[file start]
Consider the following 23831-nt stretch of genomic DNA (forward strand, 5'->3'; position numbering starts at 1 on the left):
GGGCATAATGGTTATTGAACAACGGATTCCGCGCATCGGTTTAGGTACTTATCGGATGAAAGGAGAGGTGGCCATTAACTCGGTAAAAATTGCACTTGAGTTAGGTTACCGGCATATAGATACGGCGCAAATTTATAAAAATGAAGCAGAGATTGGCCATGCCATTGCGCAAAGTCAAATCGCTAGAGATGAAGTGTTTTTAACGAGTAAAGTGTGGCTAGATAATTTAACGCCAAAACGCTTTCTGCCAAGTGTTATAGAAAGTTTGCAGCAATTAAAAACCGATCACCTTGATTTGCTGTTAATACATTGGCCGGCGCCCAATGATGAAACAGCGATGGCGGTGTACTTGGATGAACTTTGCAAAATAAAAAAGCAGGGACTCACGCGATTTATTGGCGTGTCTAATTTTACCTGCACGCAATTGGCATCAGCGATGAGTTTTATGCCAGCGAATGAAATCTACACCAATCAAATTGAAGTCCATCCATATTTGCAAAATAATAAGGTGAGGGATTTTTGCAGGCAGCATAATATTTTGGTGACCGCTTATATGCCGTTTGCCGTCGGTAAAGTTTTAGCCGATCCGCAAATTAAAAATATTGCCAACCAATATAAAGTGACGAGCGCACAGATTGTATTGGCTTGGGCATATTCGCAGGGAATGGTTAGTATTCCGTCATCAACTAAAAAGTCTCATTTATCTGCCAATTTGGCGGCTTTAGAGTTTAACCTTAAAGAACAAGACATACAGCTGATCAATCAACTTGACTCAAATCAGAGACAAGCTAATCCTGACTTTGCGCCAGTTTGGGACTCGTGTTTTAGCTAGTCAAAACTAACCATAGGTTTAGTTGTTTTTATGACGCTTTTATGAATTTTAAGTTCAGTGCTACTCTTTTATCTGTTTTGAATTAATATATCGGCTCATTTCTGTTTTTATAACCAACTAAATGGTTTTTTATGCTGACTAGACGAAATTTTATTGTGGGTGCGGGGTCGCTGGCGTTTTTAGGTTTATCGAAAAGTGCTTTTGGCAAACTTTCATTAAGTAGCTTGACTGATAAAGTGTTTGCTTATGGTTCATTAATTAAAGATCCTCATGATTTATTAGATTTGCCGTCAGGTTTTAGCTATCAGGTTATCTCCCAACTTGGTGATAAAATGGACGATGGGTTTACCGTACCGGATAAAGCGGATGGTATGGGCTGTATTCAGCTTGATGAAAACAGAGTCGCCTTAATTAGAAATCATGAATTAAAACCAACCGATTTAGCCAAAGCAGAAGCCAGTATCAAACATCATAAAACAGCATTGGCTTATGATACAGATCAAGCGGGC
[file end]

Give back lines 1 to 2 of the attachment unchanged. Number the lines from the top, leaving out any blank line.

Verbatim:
Consider the following 23831-nt stretch of genomic DNA (forward strand, 5'->3'; position numbering starts at 1 on the left):
GGGCATAATGGTTATTGAACAACGGATTCCGCGCATCGGTTTAGGTACTTATCGGATGAAAGGAGAGGTGGCCATTAACTCGGTAAAAATTGCACTTGAGTTAGGTTACCGGCATATAGATACGGCGCAAATTTATAAAAATGAAGCAGAGATTGGCCATGCCATTGCGCAAAGTCAAATCGCTAGAGATGAAGTGTTTTTAACGAGTAAAGTGTGGCTAGATAATTTAACGCCAAAACGCTTTCTGCCAAGTGTTATAGAAAGTTTGCAGCAATTAAAAACCGATCACCTTGATTTGCTGTTAATACATTGGCCGGCGCCCAATGATGAAACAGCGATGGCGGTGTACTTGGATGAACTTTGCAAAATAAAAAAGCAGGGACTCACGCGATTTATTGGCGTGTCTAATTTTACCTGCACGCAATTGGCATCAGCGATGAGTTTTATGCCAGCGAATGAAATCTACACCAATCAAATTGAAGTCCATCCATATTTGCAAAATAATAAGGTGAGGGATTTTTGCAGGCAGCATAATATTTTGGTGACCGCTTATATGCCGTTTGCCGTCGGTAAAGTTTTAGCCGATCCGCAAATTAAAAATATTGCCAACCAATATAAAGTGACGAGCGCACAGATTGTATTGGCTTGGGCATATTCGCAGGGAATGGTTAGTATTCCGTCATCAACTAAAAAGTCTCATTTATCTGCCAATTTGGCGGCTTTAGAGTTTAACCTTAAAGAACAAGACATACAGCTGATCAATCAACTTGACTCAAATCAGAGACAAGCTAATCCTGACTTTGCGCCAGTTTGGGACTCGTGTTTTAGCTAGTCAAAACTAACCATAGGTTTAGTTGTTTTTATGACGCTTTTATGAATTTTAAGTTCAGTGCTACTCTTTTATCTGTTTTGAATTAATATATCGGCTCATTTCTGTTTTTATAACCAACTAAATGGTTTTTTATGCTGACTAGACGAAATTTTATTGTGGGTGCGGGGTCGCTGGCGTTTTTAGGTTTATCGAAAAGTGCTTTTGGCAAACTTTCATTAAGTAGCTTGACTGATAAAGTGTTTGCTTATGGTTCATTAATTAAAGATCCTCATGATTTATTAGATTTGCCGTCAGGTTTTAGCTATCAGGTTATCTCCCAACTTGGTGATAAAATGGACGATGGGTTTACCGTACCGGATAAAGCGGATGGTATGGGCTGTATTCAGCTTGATGAAAACAGAGTCGCCTTAATTAGAAATCATGAATTAAAACCAACCGATTTAGCCAAAGCAGAAGCCAGTATCAAACATCATAAAACAGCATTGGCTTATGATACAGATCAAGCGGGC